Sunday, June 26, 2016

It's Monday! What are you reading?


It's Monday! What are you reading? is a meme hosted by Sheila at Book Journeys. Jen Vincent over at Teach Mentor Texts and Kellee Moye from Unleashing Readers decided to put a children's and YA spin on it and they invite anyone with an interest to join in. You can participate by creating your post then visit one of their sites to add your site. Finally, visit at least three participant blogs and comment to spread the love.

If you want to know more about what I am reading, visit me at my Goodreads shelf. Images via Goodreads unless otherwise noted.


I am fighting with my iPad to create this post so will keep this brief. I have been spending a whole lot of time with family members this week, so reading is taking a back seat. I loved Jazz Day and really enjoyed e poetry of Kimberly Blaeser in Apprenticed to Justice. She's the WI poet laureate. Yay Wisconsin!

Here are the books I'm currently reading:


I hope your week is filled with excellent books!



Wednesday, June 22, 2016

Nonfiction Picture Book Challenge - Jazz Day



Alyson Beecher over at Kid Lit Frenzy hosts a Nonfiction Picture Book Challenge and has a roundup every Wednesday. I love the encouragement to explore more nonfiction. My plan is to read at least 100 nonfiction picture books this year. So far, I've read 69 this year.

Jazz Day: The Making of a Famous Photograph
by Roxane Orgill, illustrated by Francis Vallejo

Goodreads summary: When Esquire magazine planned an issue to salute the American jazz scene in 1958, graphic designer Art Kane pitched a crazy idea: how about gathering a group of beloved jazz musicians and photographing them? He didn’t own a good camera, didn’t know if any musicians would show up, and insisted on setting up the shoot in front of a Harlem brownstone. Could he pull it off? In a captivating collection of poems, Roxane Orgill steps into the frame of Harlem 1958, bringing to life the musicians’ mischief and quirks, their memorable style, and the vivacious atmosphere of a Harlem block full of kids on a hot summer’s day. Francis Vallejo’s vibrant, detailed, and wonderfully expressive paintings do loving justice to the larger-than-life quality of jazz musicians of the era. Includes bios of several of the fifty-seven musicians, an author’s note, sources, a bibliography, and a foldout of Art Kane’s famous photograph.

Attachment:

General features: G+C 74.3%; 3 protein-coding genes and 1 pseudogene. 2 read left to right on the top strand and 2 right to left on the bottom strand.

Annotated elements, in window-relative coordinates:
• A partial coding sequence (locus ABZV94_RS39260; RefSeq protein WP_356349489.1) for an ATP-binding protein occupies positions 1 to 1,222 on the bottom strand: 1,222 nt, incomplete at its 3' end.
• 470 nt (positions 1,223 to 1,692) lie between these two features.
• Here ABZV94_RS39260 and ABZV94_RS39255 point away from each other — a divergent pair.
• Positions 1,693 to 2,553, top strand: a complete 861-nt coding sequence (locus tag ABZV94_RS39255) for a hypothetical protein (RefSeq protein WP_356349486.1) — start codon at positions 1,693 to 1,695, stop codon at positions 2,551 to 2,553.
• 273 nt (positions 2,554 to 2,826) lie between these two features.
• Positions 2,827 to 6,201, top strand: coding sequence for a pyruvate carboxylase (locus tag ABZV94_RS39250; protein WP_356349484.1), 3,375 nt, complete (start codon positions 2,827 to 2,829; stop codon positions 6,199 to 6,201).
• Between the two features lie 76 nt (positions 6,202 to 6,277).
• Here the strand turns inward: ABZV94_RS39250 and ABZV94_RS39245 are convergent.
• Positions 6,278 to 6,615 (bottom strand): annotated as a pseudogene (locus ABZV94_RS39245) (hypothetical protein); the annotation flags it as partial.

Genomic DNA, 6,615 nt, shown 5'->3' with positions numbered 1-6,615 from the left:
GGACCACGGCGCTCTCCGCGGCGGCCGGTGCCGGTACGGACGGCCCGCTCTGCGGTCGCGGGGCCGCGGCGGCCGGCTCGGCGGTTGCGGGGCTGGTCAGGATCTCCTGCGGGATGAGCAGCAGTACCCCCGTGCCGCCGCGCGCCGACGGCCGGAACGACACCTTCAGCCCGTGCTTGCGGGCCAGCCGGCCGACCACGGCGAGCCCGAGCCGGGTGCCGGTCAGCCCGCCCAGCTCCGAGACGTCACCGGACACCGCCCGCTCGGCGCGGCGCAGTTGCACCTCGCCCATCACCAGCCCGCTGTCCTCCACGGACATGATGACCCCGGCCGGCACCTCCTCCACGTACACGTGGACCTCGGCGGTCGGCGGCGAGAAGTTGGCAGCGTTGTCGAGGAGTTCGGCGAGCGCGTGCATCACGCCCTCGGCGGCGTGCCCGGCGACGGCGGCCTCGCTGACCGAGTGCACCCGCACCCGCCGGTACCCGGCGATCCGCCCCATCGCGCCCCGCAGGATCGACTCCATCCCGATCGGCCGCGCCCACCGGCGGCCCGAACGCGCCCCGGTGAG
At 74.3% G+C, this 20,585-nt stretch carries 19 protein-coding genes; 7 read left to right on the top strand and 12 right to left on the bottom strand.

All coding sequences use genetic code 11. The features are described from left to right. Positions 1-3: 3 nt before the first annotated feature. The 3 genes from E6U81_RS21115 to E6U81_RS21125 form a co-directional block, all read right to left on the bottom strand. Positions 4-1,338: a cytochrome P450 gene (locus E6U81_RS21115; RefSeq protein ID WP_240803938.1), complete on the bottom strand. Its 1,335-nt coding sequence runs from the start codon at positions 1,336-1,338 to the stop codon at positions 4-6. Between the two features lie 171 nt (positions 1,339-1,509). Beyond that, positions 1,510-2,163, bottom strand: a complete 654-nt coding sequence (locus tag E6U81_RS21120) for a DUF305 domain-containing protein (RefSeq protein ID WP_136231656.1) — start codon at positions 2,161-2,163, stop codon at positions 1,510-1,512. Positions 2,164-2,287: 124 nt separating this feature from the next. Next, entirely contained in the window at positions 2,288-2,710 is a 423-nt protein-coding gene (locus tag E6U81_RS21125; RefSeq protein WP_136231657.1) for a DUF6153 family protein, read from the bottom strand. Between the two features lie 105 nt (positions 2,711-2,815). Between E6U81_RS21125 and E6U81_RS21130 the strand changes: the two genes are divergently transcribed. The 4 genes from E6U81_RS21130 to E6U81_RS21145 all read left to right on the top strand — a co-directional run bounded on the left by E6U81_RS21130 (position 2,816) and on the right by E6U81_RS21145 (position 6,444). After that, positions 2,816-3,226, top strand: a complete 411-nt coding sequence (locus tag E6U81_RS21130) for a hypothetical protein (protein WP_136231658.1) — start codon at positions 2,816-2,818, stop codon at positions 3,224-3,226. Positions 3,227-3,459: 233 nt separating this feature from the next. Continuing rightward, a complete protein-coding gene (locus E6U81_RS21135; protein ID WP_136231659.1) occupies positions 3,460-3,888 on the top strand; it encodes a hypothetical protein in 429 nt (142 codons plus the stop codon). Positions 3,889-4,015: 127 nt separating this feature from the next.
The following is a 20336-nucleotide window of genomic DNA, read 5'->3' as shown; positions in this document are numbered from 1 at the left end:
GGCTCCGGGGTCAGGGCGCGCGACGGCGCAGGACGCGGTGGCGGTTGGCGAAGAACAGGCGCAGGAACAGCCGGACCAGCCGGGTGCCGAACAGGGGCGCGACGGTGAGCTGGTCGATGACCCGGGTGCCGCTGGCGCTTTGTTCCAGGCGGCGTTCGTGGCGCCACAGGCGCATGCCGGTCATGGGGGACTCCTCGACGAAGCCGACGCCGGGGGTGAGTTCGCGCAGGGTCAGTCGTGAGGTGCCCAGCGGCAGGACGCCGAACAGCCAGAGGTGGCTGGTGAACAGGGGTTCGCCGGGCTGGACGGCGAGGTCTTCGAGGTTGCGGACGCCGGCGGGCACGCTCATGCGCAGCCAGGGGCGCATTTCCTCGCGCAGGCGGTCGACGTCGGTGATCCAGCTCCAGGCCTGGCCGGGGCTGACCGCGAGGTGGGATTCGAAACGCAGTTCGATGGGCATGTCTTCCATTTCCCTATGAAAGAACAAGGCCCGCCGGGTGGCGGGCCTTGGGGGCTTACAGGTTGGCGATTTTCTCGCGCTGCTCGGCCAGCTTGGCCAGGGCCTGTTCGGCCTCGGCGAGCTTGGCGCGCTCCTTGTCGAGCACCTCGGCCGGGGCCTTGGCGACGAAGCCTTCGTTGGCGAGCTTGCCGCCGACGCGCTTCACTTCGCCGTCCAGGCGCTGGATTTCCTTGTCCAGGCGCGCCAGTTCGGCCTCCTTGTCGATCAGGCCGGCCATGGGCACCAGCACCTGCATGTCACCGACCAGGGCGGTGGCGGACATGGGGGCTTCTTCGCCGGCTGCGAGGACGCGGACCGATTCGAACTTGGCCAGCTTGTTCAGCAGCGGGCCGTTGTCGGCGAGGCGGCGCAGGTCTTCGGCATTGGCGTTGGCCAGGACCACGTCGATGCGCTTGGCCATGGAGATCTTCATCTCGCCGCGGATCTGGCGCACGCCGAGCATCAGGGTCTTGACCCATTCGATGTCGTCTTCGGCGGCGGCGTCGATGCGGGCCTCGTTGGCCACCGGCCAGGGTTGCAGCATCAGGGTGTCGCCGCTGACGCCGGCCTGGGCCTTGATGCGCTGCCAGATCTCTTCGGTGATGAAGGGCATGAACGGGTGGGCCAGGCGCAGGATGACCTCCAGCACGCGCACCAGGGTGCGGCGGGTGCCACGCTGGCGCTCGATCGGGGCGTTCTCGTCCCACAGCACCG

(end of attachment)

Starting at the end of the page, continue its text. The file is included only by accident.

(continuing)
My thoughts: Without question, my favorite part of the book was the foldout photograph. I hadn't been reading long before I began to flip furiously through the book to see if the picture was actually there.

This is a fantastic view into that one day when so many jazz musicians gathered together. The magazine Esquire was going to have an issue about American jazz and this photo would help showcase many people at once.

The text is written in many separate poems that highlight a handful of people involved in the story. At the end, there are brief biographical sketches about each of those highlighted. There is also an author's note that includes a map an outline that numbers and then labels each of the participants in the picture.

The source notes, bibliography, and other backmatter are thorough. I also really enjoyed seeing the page that listed and explained the many other ways that picture has been referenced such as the creation of a documentary about the day, a character in the movie The Terminal carrying autographs of the photograph participants, and copycat or "homage" photographs.

I really enjoyed some of the poems like How to Make a Porkpie Hat, What to Wear (from A to Z) The Musicians, and At the Window: A Girl. I appreciated the poems, but I especially loved the illustrations. They are done in acrylics and pastel and have a realistic feel. They are done in a way that makes the book seem as if we are really looking back through time.

This would be a book that would work well in a music class, but would also work in a regular classroom though I am not sure if I would read it straight through. It might be a good one to take bit by bit.